What about women?

The construction industry is highly segregated in terms of gender, with women making up only 1-3% of tradies in Australia and other Western countries.

Our research and other work in the field has looked at the barriers women face to equity and inclusion in the construction and building industries. We've identified the "macho" culture as being harmful to women as well as men.

Based on our interviews with tradeswomen and industry stakeholders in New South Wales, it's clear bullying and harassment are very real issues for both genders.

Some women have been subject to dangerous pranks and left alone on heavy lifting and other jobs that require more than one person. These sorts of risky practices are linked to injury and psychological distress for women as well as men.

Read more: The female tradie shortage: why real change requires a major cultural shift

What's being done?

The tightening of regulations, and particularly Safe Work Australia's continued focus on high risk industries, has meant tradies are physically safer on work sites today than they were a decade ago. On site fatalities in Australia declined by 48% between 2007 and 2017.

But much less is known about the extent of deaths from diseases contracted at work. Estimates suggest as many as 2,000 Australians are dying per year as a result of chemicals they were exposed to during their working lives. So this must be an area of focus moving forward.

On the mental health front, alongside awareness campaigns, several groups now exist to provide counselling and facilitate peer support networks within the industry.

Mates in Construction conduct various programs to tackle psychological distress on work sites, and are actively involved in suicide prevention measures.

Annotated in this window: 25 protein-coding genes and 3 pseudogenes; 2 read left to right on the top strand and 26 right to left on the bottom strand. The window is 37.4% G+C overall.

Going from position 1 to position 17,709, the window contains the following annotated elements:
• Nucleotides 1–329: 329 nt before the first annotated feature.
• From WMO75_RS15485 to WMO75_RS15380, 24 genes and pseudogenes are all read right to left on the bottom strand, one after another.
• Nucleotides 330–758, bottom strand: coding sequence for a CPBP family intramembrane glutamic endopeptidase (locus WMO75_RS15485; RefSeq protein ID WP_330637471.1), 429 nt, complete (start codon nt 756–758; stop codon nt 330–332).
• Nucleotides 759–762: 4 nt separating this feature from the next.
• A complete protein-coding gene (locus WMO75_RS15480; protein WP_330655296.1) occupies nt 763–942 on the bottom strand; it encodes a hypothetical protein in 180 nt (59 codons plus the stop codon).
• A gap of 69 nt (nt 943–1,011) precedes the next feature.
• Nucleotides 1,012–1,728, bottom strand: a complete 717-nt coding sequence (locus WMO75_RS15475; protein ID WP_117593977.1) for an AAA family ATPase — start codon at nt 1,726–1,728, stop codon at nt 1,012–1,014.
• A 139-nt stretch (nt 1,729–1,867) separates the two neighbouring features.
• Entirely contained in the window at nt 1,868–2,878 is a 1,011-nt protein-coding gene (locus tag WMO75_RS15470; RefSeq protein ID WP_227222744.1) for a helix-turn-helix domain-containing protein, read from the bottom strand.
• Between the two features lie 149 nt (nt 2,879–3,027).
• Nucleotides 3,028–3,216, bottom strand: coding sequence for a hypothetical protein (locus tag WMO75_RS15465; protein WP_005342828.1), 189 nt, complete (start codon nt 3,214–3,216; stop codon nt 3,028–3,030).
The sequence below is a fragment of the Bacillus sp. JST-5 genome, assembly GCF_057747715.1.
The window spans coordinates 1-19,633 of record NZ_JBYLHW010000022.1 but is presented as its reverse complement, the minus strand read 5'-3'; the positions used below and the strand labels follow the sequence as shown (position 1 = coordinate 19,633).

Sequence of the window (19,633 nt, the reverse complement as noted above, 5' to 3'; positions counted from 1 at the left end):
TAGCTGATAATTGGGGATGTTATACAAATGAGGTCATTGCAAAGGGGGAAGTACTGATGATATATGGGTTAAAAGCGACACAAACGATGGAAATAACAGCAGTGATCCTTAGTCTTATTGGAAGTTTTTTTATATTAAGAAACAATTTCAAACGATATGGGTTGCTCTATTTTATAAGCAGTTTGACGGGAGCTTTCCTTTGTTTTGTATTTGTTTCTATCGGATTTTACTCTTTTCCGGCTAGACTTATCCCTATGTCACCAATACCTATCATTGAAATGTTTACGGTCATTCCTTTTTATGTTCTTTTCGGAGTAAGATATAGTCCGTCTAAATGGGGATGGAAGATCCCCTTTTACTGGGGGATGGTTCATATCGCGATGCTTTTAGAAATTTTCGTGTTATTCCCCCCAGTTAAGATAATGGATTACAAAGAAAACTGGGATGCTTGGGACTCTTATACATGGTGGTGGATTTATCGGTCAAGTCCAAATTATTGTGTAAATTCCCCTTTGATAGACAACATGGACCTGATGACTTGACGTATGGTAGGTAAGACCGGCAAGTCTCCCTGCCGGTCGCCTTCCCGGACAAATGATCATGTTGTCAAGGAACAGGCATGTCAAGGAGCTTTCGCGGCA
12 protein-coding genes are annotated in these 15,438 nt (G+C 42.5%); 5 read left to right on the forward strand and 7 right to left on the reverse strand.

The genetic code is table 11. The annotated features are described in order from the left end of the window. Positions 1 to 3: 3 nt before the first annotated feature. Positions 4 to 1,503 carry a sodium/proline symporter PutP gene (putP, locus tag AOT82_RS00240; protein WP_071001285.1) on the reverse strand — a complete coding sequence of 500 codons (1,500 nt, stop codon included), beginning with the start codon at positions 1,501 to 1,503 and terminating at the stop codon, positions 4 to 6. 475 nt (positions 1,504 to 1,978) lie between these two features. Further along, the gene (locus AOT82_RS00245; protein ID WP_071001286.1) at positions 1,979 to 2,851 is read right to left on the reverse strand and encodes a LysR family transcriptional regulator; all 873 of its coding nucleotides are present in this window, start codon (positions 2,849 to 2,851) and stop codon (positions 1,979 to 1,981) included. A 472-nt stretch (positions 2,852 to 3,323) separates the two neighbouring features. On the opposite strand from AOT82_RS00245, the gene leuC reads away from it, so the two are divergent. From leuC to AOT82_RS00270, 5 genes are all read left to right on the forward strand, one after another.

A program called "Bluehats" in Victoria aims to challenge the stereotype tough men don't have emotional or mental health problems. It offers tradies the option to undertake training to become a "bluehat volunteer", which enables them to provide support to workmates on site. The trained volunteers can be identified by their blue hats.

Read more: How challenging masculine stereotypes is good for men

Entrenched cultures can be hard to shift. There may be resistance to changes, be it procedures to ensure safer work practices, or new coworkers (women or men) who don't conform to the "macho" stereotype.

But this change is imperative. Maintaining physically and psychologically dangerous behaviours is killing tradespeople at work. As we continue to enact regulations to protect tradies' physical health, cultural change is essential for the improvement of their mental health, too.

Authors: Donna Bridges - Lecture of sociology, Charles Sturt University | Branka Krivokapic-Skoko - Economist and Economic Sociologist, Charles Sturt University | Elizabeth Wulff - Research Officer, Faculty of Arts & Education, Charles Sturt University | Larissa Bamberry - Senior Lecturer, School of Management and Marketing, Charles Sturt University The Conversation